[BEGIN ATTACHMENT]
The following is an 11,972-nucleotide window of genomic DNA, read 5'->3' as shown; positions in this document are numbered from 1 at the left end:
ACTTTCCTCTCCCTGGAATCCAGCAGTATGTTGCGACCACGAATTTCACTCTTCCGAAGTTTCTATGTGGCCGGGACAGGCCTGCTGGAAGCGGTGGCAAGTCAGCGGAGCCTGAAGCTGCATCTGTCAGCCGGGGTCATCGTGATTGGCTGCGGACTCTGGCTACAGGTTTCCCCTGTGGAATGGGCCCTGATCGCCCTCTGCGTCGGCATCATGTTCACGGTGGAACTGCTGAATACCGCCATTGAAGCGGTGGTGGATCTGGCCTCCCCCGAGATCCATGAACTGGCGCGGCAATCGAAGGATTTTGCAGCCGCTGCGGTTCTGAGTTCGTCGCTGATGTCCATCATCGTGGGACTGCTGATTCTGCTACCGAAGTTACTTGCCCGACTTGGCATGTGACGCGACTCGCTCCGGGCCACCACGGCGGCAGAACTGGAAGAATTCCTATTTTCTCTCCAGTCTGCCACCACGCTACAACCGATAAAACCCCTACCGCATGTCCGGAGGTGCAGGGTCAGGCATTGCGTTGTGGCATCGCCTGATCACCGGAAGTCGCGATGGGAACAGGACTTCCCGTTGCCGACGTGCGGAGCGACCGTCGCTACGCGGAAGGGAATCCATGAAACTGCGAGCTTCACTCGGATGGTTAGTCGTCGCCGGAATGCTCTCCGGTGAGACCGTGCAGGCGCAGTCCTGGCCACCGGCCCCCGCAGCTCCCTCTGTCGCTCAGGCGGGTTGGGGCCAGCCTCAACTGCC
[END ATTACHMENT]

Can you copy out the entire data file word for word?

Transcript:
The following is an 11,972-nucleotide window of genomic DNA, read 5'->3' as shown; positions in this document are numbered from 1 at the left end:
ACTTTCCTCTCCCTGGAATCCAGCAGTATGTTGCGACCACGAATTTCACTCTTCCGAAGTTTCTATGTGGCCGGGACAGGCCTGCTGGAAGCGGTGGCAAGTCAGCGGAGCCTGAAGCTGCATCTGTCAGCCGGGGTCATCGTGATTGGCTGCGGACTCTGGCTACAGGTTTCCCCTGTGGAATGGGCCCTGATCGCCCTCTGCGTCGGCATCATGTTCACGGTGGAACTGCTGAATACCGCCATTGAAGCGGTGGTGGATCTGGCCTCCCCCGAGATCCATGAACTGGCGCGGCAATCGAAGGATTTTGCAGCCGCTGCGGTTCTGAGTTCGTCGCTGATGTCCATCATCGTGGGACTGCTGATTCTGCTACCGAAGTTACTTGCCCGACTTGGCATGTGACGCGACTCGCTCCGGGCCACCACGGCGGCAGAACTGGAAGAATTCCTATTTTCTCTCCAGTCTGCCACCACGCTACAACCGATAAAACCCCTACCGCATGTCCGGAGGTGCAGGGTCAGGCATTGCGTTGTGGCATCGCCTGATCACCGGAAGTCGCGATGGGAACAGGACTTCCCGTTGCCGACGTGCGGAGCGACCGTCGCTACGCGGAAGGGAATCCATGAAACTGCGAGCTTCACTCGGATGGTTAGTCGTCGCCGGAATGCTCTCCGGTGAGACCGTGCAGGCGCAGTCCTGGCCACCGGCCCCCGCAGCTCCCTCTGTCGCTCAGGCGGGTTGGGGCCAGCCTCAACTGCC